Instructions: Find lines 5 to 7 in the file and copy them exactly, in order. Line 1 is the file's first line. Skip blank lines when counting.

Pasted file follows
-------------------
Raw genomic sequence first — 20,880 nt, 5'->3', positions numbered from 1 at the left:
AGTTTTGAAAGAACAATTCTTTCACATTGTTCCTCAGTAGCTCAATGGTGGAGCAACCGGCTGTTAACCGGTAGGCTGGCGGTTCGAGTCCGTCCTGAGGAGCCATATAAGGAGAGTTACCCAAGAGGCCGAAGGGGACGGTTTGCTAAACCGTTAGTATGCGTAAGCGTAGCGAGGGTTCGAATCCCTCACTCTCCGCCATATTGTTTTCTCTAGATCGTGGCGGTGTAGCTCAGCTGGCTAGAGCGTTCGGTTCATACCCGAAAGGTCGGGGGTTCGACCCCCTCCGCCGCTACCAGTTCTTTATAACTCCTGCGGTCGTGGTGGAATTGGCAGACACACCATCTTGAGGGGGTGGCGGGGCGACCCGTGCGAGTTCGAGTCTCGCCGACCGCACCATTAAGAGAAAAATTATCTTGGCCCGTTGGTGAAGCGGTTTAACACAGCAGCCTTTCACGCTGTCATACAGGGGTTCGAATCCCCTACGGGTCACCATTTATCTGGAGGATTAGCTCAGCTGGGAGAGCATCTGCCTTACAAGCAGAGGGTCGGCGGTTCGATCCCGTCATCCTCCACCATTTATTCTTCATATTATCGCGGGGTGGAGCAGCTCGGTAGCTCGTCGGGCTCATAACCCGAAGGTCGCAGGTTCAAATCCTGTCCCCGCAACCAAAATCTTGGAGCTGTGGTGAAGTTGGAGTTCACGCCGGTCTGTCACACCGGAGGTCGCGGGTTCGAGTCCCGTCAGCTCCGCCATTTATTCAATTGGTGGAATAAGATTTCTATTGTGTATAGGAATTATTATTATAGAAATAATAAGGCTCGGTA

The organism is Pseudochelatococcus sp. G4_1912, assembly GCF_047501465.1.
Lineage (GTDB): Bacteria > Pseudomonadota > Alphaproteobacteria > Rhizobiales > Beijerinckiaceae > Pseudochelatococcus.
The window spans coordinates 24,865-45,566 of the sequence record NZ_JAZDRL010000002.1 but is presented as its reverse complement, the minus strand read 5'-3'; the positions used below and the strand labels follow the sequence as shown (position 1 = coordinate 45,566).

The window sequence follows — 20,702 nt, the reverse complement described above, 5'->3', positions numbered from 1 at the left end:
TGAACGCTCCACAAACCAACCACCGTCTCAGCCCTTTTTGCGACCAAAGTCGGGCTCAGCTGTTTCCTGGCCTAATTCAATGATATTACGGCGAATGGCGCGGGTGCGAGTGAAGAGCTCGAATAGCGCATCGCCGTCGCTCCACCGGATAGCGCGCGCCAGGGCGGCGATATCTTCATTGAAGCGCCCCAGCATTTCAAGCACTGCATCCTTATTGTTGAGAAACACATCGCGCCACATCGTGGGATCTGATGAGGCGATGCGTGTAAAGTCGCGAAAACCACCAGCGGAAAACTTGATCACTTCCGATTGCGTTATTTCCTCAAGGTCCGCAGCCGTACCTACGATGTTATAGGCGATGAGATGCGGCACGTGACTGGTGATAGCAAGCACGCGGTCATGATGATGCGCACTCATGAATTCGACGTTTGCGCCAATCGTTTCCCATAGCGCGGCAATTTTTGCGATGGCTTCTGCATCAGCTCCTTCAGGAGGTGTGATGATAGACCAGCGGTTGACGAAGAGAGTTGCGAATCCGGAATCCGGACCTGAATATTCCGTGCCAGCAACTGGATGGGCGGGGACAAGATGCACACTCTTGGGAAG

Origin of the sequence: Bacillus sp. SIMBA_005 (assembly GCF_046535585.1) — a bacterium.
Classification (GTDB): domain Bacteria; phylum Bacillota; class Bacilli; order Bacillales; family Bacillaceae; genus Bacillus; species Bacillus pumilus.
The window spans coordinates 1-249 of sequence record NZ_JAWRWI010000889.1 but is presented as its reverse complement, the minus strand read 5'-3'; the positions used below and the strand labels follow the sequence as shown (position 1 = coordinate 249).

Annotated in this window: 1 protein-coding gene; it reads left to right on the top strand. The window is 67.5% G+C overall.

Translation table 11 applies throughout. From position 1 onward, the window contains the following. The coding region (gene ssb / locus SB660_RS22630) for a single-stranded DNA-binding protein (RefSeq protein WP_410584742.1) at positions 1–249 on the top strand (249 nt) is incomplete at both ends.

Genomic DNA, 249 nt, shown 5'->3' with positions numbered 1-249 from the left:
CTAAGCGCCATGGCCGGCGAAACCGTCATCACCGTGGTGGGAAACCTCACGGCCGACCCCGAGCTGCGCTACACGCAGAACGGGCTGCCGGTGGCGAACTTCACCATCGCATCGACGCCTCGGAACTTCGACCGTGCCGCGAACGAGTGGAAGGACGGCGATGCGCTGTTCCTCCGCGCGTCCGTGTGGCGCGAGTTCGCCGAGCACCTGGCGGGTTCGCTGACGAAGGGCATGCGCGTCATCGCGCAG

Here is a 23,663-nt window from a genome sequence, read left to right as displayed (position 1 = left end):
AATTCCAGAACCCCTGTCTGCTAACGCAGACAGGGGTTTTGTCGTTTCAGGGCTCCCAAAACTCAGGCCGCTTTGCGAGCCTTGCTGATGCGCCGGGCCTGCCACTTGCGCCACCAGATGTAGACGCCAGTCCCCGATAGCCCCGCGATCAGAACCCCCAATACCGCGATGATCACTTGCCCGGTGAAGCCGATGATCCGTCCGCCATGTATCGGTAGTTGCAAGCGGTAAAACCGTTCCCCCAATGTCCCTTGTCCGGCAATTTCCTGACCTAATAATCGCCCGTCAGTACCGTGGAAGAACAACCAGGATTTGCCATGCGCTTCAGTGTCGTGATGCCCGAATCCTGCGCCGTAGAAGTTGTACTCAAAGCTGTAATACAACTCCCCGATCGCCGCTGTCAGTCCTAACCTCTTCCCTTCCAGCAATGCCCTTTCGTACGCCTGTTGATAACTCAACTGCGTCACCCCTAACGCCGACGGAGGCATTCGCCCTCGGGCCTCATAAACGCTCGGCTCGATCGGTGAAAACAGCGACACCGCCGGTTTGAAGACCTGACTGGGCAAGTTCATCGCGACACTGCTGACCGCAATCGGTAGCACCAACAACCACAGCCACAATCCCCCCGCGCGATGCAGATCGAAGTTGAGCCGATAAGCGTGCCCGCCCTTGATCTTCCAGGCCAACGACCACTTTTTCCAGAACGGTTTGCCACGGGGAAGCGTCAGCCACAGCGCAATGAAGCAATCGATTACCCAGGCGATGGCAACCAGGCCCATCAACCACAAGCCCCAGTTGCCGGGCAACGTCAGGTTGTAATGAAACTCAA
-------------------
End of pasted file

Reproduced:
The window spans coordinates 24,865-45,566 of the sequence record NZ_JAZDRL010000002.1 but is presented as its reverse complement, the minus strand read 5'-3'; the positions used below and the strand labels follow the sequence as shown (position 1 = coordinate 45,566).

The window sequence follows — 20,702 nt, the reverse complement described above, 5'->3', positions numbered from 1 at the left end:
TGAACGCTCCACAAACCAACCACCGTCTCAGCCCTTTTTGCGACCAAAGTCGGGCTCAGCTGTTTCCTGGCCTAATTCAATGATATTACGGCGAATGGCGCGGGTGCGAGTGAAGAGCTCGAATAGCGCATCGCCGTCGCTCCACCGGATAGCGCGCGCCAGGGCGGCGATATCTTCATTGAAGCGCCCCAGCATTTCAAGCACTGCATCCTTATTGTTGAGAAACACATCGCGCCACATCGTGGGATCTGATGAGGCGATGCGTGTAAAGTCGCGAAAACCACCAGCGGAAAACTTGATCACTTCCGATTGCGTTATTTCCTCAAGGTCCGCAGCCGTACCTACGATGTTATAGGCGATGAGATGCGGCACGTGACTGGTGATAGCAAGCACGCGGTCATGATGATGCGCACTCATGAATTCGACGTTTGCGCCAATCGTTTCCCATAGCGCGGCAATTTTTGCGATGGCTTCTGCATCAGCTCCTTCAGGAGGTGTGATGATAGACCAGCGGTTGACGAAGAGAGTTGCGAATCCGGAATCCGGACCTGAATATTCCGTGCCAGCAACTGGATGGGCGGGGACAAGATGCACACTCTTGGGAAG